Thursday, December 30, 2004

Everything is all good here in Bizarro World.

I've always been different. Ask anyone that's known me for any length of time and they'll be happy to tell you how different I am... only they may not say it in a nice way.

I admit it. Different is my middle name. Ask my mother. She filled out my birth certificate. "Sherri Different Crazy-On-Her-Face". It was hell in kindergarten.

Although it has taken me years of learning, growing and hundreds of group hugs in America's finest mental health facilities with people who think God sends them messages in boxes of Macaroni and Cheese, I am finally getting close to the point of actually being able to look at myself in the mirror and not stick my tongue out.

That's just good mental health is what that is.

Mentally stable though I am, on occasion I find myself right smack dab in the middle of Bizzaro World. Up is down, wrong is right and the clear black and white lines in my life blur considerably. Last night, I wasn't just a citizen of Bizarro World. I was the freaking mayor.

My stunningly beautiful daughter Kitten was singing in a club in the big city about two hours away. Now that I've written that, it occurs to me that you may have an image in your head of a bleach-blonde, white trash girl wearing blue eye shadow and teeny shorts belting out Tammy Wynette songs for a bunch of truckers. Nothing could be further from the truth. She never sang one Tammy Wynette song.

Actually, my Kitten has been singing for weeks now in a local American Idol-like competition. Each week she makes it past the cut and last night she was down to having only three weeks left to go. As the drive to hear her is two hours long and she sings in the middle of the week, last night was the first time I could attend.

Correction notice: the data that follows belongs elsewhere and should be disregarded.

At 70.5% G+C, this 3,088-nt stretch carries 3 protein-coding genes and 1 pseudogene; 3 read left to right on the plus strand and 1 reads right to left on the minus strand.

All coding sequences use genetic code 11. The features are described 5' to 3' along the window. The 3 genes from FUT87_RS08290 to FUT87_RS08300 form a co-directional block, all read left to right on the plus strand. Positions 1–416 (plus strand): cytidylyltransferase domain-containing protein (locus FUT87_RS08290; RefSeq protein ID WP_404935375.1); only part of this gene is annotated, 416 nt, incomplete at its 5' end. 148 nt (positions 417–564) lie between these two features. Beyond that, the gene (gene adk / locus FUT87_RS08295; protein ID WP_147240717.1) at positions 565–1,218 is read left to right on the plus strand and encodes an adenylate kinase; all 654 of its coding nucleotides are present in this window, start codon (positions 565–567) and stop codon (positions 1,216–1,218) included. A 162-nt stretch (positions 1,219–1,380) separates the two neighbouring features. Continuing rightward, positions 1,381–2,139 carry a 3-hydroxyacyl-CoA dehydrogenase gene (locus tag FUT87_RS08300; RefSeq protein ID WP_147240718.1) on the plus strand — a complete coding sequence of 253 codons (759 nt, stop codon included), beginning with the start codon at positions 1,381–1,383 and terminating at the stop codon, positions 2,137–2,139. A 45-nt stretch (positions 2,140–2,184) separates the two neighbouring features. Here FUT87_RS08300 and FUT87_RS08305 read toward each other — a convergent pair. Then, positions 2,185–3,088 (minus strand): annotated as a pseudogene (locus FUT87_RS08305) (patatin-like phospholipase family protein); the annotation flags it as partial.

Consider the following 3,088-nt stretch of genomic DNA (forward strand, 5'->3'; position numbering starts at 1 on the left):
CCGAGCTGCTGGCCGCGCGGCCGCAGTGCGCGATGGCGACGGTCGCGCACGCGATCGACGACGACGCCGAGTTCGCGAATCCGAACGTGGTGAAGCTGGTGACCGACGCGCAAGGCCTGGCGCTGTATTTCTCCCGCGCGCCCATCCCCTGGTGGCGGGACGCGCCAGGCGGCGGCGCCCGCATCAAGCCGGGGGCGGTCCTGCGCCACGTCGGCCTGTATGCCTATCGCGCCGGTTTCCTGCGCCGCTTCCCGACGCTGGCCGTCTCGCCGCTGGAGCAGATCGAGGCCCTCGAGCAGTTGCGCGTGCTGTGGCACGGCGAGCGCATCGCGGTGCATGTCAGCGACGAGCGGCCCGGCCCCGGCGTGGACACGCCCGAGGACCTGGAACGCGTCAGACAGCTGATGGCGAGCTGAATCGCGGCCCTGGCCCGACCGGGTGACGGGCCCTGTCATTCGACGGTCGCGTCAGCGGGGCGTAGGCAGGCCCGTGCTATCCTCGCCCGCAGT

I have known my daughter for a long time now. She and I go way back. As you might imagine, I have heard her sing a time or two. I've heard her sing in the car, sing with the radio and sing in the shower. I've stood beside her in church as she sings to God, laughed at her as she's danced around the house blaring loud, long notes like a castrated opera star and I've even heard her sing her cat a night-night lullaby. I wasn't expecting too much of a surprise.

Hang onto your hats kids. We're about to enter Bizarro World.

Last week my first husband's third ex-wife who we'll call Donna, because that's what her parents call her, sent me an email after hearing Kitten sing. "Goosebumps" was all it said.

Wait a minute. You're still stuck on that first husband's third ex-wife thing, aren't you? That's ok. I understand. I'll explain it to you, but grab a pen because I'm only going to do this once.

My first husband was married once before me. I was his second wife. After we divorced I became his second ex-wife rather than his second wife and he married Donna who as you may have correctly assumed became wife number three. She lived with him longer than his first ex-wife and I could possibly stick it out and therefore became the award-winning third ex-wife. I think she got a trophy or something.

When she was the third wife and I was the second ex-wife, we were not friends. In fact, I'm pretty sure she had a big-haired, blonde-from-a-box voodoo doll that she poked frequently with a fork... which would explain the shooting pain I felt in my behind every time I saw the two of them together.

The joke was on all his wives, however. Turns out none of us were ever legally married anyway as Mr. Ex was only a snake masquerading as a man and as any lawyer will tell you, snakes in man masks cannot enter into legally binding agreements.

Hang on a minute while I wipe the bitterness off my face.

Anywho, Donna emailed me last week and generously invited me to be a guest in her home if I could get away to hear Kitten sing. I accepted.

See the sign on the side of the road? It reads, "Bizarro World: Next Exit".